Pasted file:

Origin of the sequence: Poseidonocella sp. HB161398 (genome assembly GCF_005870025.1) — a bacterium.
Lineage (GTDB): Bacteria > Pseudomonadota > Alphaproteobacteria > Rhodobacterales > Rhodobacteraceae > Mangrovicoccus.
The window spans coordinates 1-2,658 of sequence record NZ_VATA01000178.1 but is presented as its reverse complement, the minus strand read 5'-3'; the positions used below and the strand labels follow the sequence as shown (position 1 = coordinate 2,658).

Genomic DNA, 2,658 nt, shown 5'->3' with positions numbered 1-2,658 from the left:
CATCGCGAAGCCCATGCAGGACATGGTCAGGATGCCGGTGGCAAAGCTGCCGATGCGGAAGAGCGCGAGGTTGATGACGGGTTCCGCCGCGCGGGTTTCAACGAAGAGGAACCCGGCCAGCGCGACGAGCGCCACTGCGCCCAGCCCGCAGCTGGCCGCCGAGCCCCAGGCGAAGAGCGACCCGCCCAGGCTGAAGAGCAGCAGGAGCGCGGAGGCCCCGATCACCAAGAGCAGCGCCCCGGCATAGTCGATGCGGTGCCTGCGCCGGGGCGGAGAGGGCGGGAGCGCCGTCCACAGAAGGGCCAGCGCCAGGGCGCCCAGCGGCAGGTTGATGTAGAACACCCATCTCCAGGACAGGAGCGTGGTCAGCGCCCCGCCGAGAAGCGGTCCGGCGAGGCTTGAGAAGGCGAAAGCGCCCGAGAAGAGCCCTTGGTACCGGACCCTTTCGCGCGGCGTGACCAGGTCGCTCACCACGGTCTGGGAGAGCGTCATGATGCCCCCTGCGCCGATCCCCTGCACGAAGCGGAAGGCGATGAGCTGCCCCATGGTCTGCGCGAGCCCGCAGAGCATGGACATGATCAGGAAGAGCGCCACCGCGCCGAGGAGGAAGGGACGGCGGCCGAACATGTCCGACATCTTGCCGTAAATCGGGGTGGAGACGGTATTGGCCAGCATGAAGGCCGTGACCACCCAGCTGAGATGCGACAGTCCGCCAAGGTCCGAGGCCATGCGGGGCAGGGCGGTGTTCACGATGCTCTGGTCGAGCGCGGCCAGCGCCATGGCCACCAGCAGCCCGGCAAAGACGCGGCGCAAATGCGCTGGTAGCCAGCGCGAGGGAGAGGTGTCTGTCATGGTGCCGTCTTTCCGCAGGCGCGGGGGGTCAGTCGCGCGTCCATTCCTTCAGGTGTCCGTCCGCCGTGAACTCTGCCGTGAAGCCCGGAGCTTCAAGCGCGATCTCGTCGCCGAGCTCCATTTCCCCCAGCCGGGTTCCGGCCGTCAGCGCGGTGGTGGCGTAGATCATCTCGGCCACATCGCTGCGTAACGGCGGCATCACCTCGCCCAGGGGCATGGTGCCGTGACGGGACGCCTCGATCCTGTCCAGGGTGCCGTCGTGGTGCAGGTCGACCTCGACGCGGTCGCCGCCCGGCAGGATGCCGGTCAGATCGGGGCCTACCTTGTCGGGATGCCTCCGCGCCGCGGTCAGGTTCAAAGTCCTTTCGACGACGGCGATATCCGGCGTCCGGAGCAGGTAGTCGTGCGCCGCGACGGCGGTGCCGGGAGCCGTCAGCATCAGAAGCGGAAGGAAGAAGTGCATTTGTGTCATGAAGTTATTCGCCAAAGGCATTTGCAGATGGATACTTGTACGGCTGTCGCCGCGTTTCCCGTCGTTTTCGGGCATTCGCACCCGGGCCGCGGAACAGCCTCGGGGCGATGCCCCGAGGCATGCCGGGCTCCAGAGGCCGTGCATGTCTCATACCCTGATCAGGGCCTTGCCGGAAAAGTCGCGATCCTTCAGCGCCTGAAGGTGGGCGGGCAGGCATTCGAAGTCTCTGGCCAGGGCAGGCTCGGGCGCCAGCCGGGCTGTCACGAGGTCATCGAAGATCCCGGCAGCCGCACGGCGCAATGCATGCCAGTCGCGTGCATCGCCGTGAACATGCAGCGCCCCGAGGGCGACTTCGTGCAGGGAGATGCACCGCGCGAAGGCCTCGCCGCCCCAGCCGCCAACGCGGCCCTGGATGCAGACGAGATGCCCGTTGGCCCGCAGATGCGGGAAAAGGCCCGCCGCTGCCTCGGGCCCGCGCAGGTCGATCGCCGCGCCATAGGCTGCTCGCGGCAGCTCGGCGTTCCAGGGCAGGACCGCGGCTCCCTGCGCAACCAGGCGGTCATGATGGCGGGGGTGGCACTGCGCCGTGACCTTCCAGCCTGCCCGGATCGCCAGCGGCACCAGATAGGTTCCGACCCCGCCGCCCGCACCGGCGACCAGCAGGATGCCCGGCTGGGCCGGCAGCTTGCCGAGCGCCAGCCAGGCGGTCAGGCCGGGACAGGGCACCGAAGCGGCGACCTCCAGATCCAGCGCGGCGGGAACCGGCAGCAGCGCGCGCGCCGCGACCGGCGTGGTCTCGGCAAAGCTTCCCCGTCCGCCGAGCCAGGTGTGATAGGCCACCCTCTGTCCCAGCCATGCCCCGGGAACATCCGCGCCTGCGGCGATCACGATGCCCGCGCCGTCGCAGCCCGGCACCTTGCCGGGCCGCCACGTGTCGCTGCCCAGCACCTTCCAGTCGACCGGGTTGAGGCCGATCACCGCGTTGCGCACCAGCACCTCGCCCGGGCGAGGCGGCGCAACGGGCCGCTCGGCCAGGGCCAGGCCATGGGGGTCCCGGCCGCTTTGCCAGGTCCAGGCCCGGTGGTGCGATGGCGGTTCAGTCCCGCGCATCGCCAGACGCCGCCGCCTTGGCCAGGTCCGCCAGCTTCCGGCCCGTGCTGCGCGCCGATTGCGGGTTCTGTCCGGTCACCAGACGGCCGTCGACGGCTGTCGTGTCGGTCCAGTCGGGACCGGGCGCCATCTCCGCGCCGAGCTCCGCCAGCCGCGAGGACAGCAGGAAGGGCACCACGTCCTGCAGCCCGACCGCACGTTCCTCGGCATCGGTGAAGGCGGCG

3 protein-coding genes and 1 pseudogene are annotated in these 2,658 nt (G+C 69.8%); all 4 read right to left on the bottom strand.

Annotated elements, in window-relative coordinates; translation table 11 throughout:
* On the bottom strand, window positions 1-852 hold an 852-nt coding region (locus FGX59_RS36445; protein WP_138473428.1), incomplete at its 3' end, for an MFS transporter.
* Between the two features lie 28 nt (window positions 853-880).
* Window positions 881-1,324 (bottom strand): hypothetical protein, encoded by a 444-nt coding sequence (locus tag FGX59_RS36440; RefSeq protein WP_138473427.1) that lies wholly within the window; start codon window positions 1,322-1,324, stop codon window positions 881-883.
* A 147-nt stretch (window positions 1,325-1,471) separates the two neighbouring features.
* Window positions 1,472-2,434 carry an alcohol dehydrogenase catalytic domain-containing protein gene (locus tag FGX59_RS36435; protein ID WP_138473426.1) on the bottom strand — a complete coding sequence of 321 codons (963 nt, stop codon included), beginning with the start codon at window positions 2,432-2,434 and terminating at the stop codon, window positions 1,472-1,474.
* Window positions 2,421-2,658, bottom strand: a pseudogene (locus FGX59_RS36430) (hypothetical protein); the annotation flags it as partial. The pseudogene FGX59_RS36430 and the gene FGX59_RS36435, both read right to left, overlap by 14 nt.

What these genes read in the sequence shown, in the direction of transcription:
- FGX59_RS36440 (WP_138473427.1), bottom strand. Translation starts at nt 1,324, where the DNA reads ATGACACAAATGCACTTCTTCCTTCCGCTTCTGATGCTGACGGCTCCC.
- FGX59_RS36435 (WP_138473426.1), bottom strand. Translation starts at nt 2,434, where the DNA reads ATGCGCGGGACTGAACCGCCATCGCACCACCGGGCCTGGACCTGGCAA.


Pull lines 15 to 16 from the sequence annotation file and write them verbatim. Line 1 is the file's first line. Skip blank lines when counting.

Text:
- FGX59_RS36440 (WP_138473427.1), bottom strand. Translation starts at nt 1,324, where the DNA reads ATGACACAAATGCACTTCTTCCTTCCGCTTCTGATGCTGACGGCTCCC.
- FGX59_RS36435 (WP_138473426.1), bottom strand. Translation starts at nt 2,434, where the DNA reads ATGCGCGGGACTGAACCGCCATCGCACCACCGGGCCTGGACCTGGCAA.